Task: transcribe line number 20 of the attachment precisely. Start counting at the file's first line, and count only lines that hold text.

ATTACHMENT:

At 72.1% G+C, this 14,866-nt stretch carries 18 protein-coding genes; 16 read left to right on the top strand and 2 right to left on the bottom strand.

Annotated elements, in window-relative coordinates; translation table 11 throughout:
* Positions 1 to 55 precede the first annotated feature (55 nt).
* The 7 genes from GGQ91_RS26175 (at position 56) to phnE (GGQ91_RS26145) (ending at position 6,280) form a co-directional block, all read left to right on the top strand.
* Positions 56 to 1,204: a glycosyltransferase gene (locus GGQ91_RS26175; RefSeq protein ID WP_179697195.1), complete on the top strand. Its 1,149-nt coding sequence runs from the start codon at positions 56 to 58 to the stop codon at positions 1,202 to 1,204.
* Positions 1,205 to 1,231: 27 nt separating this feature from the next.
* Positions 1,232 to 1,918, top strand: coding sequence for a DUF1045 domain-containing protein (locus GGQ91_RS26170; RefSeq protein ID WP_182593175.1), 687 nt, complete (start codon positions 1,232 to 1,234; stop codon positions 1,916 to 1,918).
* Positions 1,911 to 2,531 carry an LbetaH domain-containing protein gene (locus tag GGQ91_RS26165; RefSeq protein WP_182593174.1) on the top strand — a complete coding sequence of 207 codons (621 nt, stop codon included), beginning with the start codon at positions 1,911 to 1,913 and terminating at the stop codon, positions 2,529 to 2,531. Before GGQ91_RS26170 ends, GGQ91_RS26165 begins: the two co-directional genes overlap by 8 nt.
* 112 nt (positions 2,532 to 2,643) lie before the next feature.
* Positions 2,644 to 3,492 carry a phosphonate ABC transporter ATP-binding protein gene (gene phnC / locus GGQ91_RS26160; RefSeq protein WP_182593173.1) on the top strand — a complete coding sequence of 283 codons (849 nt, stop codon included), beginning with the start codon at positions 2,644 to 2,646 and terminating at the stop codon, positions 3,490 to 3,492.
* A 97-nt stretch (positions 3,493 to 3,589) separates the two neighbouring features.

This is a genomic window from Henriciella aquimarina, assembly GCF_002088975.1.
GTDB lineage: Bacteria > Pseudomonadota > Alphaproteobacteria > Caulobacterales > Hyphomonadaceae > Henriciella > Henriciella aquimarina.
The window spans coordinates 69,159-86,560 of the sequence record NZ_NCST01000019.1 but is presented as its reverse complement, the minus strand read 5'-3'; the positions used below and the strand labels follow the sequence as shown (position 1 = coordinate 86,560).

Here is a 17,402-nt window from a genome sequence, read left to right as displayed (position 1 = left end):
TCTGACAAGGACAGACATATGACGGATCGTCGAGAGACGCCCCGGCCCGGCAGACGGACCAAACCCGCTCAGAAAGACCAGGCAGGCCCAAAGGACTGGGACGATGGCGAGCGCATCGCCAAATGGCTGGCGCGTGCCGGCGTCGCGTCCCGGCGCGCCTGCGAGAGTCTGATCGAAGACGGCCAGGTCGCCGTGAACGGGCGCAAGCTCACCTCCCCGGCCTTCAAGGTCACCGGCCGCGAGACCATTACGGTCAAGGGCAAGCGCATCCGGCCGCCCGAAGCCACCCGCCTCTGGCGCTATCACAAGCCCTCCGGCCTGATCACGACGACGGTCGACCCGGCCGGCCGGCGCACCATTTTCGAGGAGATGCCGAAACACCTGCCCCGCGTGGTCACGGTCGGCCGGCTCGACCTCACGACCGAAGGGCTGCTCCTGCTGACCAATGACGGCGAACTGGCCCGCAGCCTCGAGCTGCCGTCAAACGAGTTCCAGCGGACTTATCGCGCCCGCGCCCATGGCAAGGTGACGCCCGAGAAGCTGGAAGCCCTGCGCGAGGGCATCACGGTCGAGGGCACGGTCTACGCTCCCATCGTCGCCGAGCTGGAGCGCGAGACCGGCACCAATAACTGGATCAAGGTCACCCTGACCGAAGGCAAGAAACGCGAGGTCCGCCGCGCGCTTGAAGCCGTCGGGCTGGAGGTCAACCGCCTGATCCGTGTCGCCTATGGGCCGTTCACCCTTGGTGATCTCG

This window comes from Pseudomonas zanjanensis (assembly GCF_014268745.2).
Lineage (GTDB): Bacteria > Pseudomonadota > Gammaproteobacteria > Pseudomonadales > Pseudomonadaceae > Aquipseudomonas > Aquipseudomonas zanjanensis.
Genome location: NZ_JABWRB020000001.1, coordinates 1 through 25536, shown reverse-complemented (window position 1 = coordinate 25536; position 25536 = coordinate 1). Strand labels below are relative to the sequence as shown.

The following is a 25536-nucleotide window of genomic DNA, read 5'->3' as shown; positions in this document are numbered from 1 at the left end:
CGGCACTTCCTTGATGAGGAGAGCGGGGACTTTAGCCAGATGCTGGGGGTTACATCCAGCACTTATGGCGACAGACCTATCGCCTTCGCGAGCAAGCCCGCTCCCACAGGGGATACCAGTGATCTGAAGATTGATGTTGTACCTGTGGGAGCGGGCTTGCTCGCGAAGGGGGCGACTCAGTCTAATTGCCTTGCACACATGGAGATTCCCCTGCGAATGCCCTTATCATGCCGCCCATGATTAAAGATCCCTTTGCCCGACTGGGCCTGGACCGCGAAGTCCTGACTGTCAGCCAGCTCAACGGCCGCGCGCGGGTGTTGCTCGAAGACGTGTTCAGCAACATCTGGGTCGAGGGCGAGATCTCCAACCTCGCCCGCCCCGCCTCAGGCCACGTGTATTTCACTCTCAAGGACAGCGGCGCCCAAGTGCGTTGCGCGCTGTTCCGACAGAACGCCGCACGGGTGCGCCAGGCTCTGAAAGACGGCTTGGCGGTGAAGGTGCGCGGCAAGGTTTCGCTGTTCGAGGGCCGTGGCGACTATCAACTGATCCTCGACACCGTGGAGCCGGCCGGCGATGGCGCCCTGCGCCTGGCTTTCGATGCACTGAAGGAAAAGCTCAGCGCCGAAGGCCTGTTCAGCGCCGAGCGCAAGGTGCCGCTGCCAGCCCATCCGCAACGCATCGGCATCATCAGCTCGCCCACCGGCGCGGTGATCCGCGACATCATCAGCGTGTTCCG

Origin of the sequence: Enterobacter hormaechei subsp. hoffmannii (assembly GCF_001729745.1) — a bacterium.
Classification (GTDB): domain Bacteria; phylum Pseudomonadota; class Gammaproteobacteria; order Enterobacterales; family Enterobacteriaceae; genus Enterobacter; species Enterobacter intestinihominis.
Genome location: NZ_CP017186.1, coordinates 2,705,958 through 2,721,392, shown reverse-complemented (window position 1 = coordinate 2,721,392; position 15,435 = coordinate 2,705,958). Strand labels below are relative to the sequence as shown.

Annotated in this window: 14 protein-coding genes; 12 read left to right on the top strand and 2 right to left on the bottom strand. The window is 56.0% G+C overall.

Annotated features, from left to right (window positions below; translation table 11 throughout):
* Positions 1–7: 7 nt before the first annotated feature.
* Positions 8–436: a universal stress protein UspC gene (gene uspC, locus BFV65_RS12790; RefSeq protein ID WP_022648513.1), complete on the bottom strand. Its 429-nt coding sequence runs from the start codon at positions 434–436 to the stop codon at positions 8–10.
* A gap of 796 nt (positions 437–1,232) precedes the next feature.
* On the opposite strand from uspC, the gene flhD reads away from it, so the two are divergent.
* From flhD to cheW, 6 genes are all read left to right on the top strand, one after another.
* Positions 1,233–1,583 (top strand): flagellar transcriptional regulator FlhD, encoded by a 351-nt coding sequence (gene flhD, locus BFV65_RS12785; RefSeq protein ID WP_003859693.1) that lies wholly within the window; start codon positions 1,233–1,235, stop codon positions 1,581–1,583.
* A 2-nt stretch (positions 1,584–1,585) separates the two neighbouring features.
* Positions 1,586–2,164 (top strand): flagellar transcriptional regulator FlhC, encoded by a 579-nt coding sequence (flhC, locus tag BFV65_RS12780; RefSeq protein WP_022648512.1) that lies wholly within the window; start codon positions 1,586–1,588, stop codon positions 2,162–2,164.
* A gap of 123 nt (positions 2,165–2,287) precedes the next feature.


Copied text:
The following is a 25536-nucleotide window of genomic DNA, read 5'->3' as shown; positions in this document are numbered from 1 at the left end: